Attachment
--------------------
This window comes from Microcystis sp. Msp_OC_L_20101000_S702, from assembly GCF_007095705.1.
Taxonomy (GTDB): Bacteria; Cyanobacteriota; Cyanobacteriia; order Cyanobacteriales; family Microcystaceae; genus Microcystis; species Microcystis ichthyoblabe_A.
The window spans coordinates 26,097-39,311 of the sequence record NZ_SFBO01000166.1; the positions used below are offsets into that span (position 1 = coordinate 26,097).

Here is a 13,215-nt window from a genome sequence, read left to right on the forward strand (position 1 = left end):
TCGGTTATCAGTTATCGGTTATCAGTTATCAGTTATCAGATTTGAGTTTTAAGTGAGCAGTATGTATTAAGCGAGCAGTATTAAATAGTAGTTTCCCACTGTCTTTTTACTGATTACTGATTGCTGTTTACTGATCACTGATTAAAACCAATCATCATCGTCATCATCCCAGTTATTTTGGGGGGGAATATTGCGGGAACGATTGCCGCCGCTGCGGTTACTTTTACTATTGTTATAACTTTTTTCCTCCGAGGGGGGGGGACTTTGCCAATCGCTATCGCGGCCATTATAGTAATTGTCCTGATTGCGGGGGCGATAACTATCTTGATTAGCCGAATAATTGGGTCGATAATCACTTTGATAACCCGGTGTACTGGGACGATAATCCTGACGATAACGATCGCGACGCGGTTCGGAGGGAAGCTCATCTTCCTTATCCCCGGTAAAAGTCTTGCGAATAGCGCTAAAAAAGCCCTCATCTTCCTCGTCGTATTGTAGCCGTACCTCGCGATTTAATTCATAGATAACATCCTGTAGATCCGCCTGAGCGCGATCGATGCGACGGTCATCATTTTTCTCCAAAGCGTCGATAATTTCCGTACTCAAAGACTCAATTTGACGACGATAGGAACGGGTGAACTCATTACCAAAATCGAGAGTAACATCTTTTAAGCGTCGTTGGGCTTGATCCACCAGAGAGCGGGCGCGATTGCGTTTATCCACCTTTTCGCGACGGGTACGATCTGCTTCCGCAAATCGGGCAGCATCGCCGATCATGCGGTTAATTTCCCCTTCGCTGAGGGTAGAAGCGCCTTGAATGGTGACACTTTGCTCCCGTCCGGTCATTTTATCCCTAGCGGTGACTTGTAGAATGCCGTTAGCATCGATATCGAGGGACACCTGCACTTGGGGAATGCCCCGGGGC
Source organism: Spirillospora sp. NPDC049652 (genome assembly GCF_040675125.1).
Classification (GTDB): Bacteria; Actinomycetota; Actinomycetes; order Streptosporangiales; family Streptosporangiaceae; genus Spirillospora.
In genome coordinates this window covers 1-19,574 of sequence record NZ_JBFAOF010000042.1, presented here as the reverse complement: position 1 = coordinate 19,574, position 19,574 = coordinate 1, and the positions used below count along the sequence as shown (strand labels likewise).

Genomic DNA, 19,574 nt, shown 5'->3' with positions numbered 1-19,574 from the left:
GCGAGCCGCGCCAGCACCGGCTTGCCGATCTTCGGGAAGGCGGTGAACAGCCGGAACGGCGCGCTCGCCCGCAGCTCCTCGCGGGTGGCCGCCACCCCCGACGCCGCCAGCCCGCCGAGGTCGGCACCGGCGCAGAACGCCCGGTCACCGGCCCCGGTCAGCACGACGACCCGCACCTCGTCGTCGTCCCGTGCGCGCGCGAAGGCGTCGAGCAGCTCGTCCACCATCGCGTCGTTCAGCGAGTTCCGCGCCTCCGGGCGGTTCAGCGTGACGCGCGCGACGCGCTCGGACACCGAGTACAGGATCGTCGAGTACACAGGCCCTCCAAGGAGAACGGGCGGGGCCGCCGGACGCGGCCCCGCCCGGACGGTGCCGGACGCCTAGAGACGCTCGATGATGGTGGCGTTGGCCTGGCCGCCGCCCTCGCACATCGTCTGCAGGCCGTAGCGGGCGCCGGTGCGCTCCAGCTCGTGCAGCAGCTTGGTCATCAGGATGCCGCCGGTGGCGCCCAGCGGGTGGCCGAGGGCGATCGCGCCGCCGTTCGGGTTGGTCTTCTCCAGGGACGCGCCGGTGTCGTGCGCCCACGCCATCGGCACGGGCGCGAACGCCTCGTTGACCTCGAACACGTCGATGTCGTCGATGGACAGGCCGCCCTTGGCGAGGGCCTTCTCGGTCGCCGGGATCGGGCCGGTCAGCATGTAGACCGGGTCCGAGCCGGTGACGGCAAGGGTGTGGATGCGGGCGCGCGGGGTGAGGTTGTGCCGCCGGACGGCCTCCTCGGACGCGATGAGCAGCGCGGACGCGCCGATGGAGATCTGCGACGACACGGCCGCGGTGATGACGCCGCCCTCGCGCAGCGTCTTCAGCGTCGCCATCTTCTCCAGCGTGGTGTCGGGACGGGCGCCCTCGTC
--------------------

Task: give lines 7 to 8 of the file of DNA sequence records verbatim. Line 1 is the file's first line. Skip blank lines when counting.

Classification (GTDB): Bacteria; Actinomycetota; Actinomycetes; order Streptosporangiales; family Streptosporangiaceae; genus Spirillospora.
In genome coordinates this window covers 1-19,574 of sequence record NZ_JBFAOF010000042.1, presented here as the reverse complement: position 1 = coordinate 19,574, position 19,574 = coordinate 1, and the positions used below count along the sequence as shown (strand labels likewise).